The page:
Jeanne: Enneagrams

On Sunday, Jilly talked about the class we’re taking, Inside Out: Crafting Your Character’s Emotional Conflict, with award-winning author Linnea Sinclair.*

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Linnea Sinclair

One of the things that makes me such a slow writer is because it generally takes me 100 or more painfully typed pages to know my characters well enough to understand what they’ll do in any given situation. Up to that point (and sometimes, as with my current WIP, even longer) I head off in wrong directions and follow blind alleys and generally wander in the wilderness while I get to know them.

It’s not an efficient process.

Now Ms. Sinclair has given me a tool to (I really hope) shortcut that painful process–the Enneagram (pronounced any-a-gram). According to the Integrative 9 website, the Enneagram is an archetypal framework that offers in-depth insight to individuals, groups and collectives.  Put more simply, it’s a psychological test that categorizes people into 9 different groups based on personality/character factors. Continue reading

Michaeline: April, Empty Nests, and Cats Amongst Pigeons

Three birds, empty nest

Image via Wikimedia Commons

I was tempted to post a cat picture today and call it good – maybe even do it for the whole month. See, the thing is, I am now officially an empty nester.

I spent a lot of the last six weeks getting my youngest to entrance exams and then helping her settle into her apartment just outside of Tokyo. I’m exhausted. Tokyo is a city for walkers. And for stairclimbers. And for uphill shufflers. It’s a regular Olympics for the pedestrian, and I participated in the triathlon (at least until I did a bit of orienteering, and learned to find the hidden elevators in the city).

I didn’t write. I barely even thought about writing, and for the last week, I didn’t even study kanji characters. (Commitment: 10 minutes a day. Reward: Much satisfaction.) And I played the ukulele once . . . in a crappy little music store in an outlet mall, about five kilometers (or miles, if it makes you feel more comfortable) away. I pretended I was going to buy an instrument, even though I have no room for another uke, just jonesing for a little strumming fix. Stealing sound and rhythm. They needed to change their strings, so I didn’t steal much.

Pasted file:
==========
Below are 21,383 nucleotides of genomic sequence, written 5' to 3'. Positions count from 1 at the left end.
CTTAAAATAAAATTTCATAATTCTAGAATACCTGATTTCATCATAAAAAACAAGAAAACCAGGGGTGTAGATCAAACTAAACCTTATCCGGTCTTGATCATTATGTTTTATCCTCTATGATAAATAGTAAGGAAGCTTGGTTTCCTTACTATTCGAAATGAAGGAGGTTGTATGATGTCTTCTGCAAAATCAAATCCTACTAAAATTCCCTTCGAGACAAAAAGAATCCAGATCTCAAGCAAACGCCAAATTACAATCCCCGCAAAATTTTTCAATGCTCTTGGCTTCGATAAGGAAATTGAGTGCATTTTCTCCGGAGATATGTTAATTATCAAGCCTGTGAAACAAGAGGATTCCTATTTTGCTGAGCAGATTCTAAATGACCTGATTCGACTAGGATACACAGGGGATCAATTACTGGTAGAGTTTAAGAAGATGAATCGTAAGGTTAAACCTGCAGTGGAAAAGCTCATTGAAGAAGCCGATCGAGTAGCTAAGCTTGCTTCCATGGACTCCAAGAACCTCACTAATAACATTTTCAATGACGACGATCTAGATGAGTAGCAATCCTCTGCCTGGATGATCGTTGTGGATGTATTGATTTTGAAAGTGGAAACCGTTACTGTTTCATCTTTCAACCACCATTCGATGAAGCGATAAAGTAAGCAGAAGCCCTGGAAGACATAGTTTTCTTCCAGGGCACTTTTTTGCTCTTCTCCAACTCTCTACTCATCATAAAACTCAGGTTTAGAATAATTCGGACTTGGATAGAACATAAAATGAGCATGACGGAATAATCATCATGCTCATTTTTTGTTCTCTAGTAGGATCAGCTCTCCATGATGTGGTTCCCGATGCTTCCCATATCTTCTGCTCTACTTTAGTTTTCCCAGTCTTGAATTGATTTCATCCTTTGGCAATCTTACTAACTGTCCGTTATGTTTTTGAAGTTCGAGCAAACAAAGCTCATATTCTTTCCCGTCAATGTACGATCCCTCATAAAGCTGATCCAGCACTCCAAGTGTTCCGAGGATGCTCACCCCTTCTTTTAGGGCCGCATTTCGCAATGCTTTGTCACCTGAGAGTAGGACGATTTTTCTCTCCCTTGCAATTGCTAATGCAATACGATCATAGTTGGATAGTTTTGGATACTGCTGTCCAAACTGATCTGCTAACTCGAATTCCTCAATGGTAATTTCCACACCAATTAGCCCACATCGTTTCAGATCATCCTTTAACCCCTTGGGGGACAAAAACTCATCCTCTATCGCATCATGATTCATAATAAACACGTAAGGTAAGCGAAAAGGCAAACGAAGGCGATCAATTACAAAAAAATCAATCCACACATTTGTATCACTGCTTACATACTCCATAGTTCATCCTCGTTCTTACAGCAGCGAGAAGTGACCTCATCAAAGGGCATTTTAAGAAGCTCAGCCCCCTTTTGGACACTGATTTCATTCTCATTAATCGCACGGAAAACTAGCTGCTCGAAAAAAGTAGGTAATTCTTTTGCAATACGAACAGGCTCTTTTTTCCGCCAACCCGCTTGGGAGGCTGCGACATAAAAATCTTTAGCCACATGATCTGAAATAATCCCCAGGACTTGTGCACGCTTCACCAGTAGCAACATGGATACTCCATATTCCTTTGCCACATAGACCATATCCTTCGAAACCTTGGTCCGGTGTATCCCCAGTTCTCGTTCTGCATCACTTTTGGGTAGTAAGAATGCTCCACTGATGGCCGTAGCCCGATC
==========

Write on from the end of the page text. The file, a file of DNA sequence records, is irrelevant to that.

By last Tuesday, though, things had settled down. The entrance ceremony was held on Monday, and so I was left in the apartment to my own lazy devices. We’d built IKEA Kallax monuments to books and makeup, and a clever shelf/hanging rack for over the washing machine. We’d hauled at least 10 tons (if you want metric, you can consider it 15 tonnes, if you like – I’m too tired to Google it, but it’s rhetorical metric, which doesn’t have an accurate counterpart in the real world, anyway) through the train and subway systems, and up to the third floor (no elevator, no magical portals, nor any sprouting wings).

Tuesday, I cracked open a book about self-publishing that I’ll talk about this month, and started making some plans to feather my empty nest with activity. I started thinking about two of my abandoned books, and idly toyed with how I could re-start them as projects. I thought about blogs and blogging. I thought about how much I loved short stories, and how I need to start sending them to magazines and let other people see them. And I began to dream about schedules – I have a dayjob from eight to four every day, but if I organize myself, surely I can find two hours each weekday for writing. Surely more on the weekends.

But for now, I’m awash in emotions. It’s really, really nice to have two daughters launched and on their own. (Oh, Mrs. Bennet, I can feel your foolish joy.) The reduction in laundry alone is a satisfying side-benefit. But on the other hand, it’s worrisome. Are they happy? Are they fine? There’s really very little I can do to contribute to their happiness at this point. Last month, it was enough to feed her some chicken, or drive her to the really far clothing store. This month, it’s out of my hands, and if things follow their natural course, it’ll never really be in my hands ever again.

It’s overwhelming to lose that role; maybe I can channel my over-abundance of helpfulness into other causes. Or maybe I can post cat pictures for the month of April, and get back into the swing of things in May. We’ll see.

Justine: Tricks to Help You Focus

Depressed man with worried desperate stressed expression and brain melting into linesI have attention deficit disorder. I’ve had it my entire life, and because of a heart condition, I can’t take medication for it. ADD makes staying focused one any one task for a long period of time very difficult (unless I’m really excited about the task — like reading a book from my favorite author).